Rep. Doug Lamborn (R-Colo.) is pursuing legal action to keep his name on the June 26 primary ballot after the Colorado Supreme Court ruled that hundreds of signatures on his candidate petitions were collected by people who did not live in his district.
“We recognize the gravity of this conclusion, but Colorado law does not permit us to conclude otherwise,” wrote Judge Brian Whitney in a decision released Monday afternoon. Lamborn’s campaign pledged immediately to fight the decision.
“We are disappointed by the outcome and believe it was wrongly decided,” said Lamborn spokesman Dan Bayens. “We are immediately bringing an action in federal court to overturn the part of Colorado law that deprives voters who have petitioned to have Congressman Lamborn on the ballot of their constitutional rights.”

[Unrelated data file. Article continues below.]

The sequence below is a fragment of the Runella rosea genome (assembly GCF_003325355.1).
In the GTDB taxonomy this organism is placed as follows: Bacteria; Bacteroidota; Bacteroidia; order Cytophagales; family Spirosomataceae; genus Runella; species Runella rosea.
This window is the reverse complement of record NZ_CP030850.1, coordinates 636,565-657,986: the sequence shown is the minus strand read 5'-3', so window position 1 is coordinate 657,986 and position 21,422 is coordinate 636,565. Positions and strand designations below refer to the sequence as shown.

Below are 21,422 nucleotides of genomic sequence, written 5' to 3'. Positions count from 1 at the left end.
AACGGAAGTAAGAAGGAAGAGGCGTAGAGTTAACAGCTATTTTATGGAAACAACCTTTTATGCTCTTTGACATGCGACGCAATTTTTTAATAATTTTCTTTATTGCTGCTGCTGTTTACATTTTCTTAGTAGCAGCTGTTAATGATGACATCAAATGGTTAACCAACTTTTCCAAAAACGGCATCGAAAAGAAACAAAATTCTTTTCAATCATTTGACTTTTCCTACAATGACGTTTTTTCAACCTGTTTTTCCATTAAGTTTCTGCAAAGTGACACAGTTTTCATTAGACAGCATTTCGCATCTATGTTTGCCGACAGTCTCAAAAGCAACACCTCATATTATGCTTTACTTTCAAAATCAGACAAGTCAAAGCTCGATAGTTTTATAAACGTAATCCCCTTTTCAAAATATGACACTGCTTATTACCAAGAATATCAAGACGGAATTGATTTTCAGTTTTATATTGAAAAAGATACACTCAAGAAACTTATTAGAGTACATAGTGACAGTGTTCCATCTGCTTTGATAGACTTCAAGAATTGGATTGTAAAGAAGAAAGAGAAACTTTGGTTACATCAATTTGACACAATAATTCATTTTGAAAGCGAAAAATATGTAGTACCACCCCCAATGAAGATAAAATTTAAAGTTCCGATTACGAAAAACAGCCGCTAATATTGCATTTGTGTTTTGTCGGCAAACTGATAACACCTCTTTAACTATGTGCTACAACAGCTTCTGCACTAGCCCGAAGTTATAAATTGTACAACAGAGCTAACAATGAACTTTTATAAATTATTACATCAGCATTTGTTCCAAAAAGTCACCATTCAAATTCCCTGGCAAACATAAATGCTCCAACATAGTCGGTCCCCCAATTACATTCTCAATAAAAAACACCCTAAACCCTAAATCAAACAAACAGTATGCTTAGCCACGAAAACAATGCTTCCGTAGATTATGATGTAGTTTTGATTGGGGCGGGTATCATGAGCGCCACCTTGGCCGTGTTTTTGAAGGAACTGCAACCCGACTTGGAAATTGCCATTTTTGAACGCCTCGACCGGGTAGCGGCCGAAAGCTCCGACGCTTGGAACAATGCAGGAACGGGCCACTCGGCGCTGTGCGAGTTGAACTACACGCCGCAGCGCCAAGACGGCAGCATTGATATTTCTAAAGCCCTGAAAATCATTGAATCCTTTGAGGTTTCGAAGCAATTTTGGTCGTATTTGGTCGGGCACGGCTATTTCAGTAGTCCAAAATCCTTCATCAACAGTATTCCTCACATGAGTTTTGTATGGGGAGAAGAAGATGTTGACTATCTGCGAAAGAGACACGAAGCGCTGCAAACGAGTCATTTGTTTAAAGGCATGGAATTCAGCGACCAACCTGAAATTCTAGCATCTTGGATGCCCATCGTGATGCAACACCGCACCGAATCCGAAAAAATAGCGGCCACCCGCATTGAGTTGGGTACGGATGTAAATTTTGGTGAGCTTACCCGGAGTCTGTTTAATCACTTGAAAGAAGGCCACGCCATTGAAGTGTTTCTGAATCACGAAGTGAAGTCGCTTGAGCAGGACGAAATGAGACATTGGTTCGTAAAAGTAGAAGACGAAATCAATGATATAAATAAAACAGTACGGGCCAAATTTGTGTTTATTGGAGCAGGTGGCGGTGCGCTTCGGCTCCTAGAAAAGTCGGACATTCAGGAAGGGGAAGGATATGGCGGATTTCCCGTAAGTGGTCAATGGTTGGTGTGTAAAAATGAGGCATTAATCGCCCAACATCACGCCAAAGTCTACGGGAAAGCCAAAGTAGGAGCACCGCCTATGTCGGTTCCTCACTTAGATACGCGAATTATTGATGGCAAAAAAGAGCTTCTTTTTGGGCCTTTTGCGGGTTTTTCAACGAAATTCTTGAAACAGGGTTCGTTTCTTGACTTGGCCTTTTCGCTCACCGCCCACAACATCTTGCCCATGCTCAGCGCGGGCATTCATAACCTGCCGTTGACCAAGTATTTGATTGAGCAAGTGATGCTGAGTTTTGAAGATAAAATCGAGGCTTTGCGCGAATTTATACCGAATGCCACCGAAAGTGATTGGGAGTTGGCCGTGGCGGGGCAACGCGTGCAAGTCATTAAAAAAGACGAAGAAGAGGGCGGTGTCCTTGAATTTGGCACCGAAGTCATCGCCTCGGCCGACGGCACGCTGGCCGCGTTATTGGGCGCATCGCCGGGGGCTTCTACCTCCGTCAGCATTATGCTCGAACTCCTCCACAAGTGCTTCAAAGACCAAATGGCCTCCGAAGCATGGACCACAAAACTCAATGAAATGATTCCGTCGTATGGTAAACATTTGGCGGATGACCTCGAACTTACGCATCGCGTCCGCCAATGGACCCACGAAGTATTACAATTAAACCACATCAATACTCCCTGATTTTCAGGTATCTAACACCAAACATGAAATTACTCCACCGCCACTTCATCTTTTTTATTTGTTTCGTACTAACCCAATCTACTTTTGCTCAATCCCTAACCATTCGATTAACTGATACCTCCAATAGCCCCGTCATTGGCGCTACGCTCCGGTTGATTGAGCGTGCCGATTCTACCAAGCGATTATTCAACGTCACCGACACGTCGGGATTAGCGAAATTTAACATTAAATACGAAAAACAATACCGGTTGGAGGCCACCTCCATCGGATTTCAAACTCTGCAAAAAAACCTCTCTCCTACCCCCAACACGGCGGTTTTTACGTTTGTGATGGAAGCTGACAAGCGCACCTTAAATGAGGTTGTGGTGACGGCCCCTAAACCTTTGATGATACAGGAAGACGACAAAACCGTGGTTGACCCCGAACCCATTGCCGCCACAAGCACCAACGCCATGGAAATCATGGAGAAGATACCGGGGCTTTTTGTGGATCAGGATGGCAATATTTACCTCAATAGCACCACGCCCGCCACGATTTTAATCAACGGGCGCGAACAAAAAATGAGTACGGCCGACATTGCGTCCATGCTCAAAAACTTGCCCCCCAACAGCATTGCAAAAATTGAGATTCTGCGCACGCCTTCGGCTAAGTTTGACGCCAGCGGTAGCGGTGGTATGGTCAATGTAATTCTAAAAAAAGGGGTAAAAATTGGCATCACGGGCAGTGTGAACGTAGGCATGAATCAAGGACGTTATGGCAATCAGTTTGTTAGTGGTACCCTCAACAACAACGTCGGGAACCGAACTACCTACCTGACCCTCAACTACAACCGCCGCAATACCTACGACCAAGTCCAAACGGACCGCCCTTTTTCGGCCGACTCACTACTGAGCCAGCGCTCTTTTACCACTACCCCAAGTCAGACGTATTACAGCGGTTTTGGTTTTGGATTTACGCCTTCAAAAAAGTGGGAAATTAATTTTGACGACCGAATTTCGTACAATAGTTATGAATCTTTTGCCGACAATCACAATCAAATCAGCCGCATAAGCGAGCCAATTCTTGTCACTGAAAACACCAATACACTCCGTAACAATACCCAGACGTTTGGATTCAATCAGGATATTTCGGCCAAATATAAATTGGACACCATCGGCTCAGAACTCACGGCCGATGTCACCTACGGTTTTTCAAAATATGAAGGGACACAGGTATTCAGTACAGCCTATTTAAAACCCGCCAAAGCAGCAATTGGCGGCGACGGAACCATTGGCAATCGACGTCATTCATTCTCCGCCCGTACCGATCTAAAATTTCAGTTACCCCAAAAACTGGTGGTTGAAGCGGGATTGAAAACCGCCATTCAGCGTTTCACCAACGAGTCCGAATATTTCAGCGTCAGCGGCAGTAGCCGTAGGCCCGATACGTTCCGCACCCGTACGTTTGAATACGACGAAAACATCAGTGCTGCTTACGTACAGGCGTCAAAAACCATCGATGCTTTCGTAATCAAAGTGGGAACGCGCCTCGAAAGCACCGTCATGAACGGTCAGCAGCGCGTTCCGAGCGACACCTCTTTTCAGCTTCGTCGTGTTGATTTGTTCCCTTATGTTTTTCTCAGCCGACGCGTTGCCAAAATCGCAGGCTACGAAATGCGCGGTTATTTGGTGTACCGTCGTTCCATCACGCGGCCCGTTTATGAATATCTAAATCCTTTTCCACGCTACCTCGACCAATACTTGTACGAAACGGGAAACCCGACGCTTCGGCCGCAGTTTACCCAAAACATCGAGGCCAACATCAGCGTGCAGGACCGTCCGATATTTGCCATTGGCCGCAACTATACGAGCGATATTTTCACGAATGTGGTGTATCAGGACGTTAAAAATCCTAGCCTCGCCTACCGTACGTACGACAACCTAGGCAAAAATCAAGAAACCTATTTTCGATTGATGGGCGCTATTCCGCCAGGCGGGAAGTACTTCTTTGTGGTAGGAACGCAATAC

While such a constitutional challenge may well have merit, it may be too late to get relief for Lamborn in this case. He should have challenged the rule before collecting such signatures using people who were not state residents.
The Colorado Supreme Court said it lacked jurisdiction to decide the constitutional issue. To bring this up now in federal court raises issues of both abstention and claim/issue preclusion.